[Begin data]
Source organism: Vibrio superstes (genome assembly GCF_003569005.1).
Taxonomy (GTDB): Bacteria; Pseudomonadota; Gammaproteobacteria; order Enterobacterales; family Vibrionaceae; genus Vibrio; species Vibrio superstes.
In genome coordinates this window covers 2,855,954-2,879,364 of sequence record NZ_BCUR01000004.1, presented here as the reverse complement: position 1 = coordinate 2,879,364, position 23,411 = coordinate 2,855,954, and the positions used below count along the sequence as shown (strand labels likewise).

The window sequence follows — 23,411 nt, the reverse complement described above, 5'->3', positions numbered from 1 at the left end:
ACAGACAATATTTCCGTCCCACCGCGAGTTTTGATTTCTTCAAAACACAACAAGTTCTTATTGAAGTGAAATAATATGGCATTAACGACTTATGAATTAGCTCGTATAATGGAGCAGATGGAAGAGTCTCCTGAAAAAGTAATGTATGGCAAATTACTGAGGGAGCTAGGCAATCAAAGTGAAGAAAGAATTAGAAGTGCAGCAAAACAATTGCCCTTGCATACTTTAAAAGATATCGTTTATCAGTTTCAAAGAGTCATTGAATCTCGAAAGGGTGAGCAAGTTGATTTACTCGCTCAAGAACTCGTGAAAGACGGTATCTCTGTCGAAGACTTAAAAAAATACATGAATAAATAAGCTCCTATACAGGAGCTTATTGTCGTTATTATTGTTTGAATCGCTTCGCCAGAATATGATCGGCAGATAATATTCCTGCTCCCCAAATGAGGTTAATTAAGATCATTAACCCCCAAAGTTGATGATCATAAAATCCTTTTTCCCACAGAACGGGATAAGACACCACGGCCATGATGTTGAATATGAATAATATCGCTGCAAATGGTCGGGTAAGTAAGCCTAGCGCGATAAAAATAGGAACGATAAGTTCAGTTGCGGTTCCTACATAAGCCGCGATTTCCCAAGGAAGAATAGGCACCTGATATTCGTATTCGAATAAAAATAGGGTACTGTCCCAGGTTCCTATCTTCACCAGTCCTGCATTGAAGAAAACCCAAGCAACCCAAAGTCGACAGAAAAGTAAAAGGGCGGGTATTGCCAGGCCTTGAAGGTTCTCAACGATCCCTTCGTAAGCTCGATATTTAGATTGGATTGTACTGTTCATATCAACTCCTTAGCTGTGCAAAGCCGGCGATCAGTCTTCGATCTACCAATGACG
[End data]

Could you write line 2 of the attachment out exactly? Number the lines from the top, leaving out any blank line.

Taxonomy (GTDB): Bacteria; Pseudomonadota; Gammaproteobacteria; order Enterobacterales; family Vibrionaceae; genus Vibrio; species Vibrio superstes.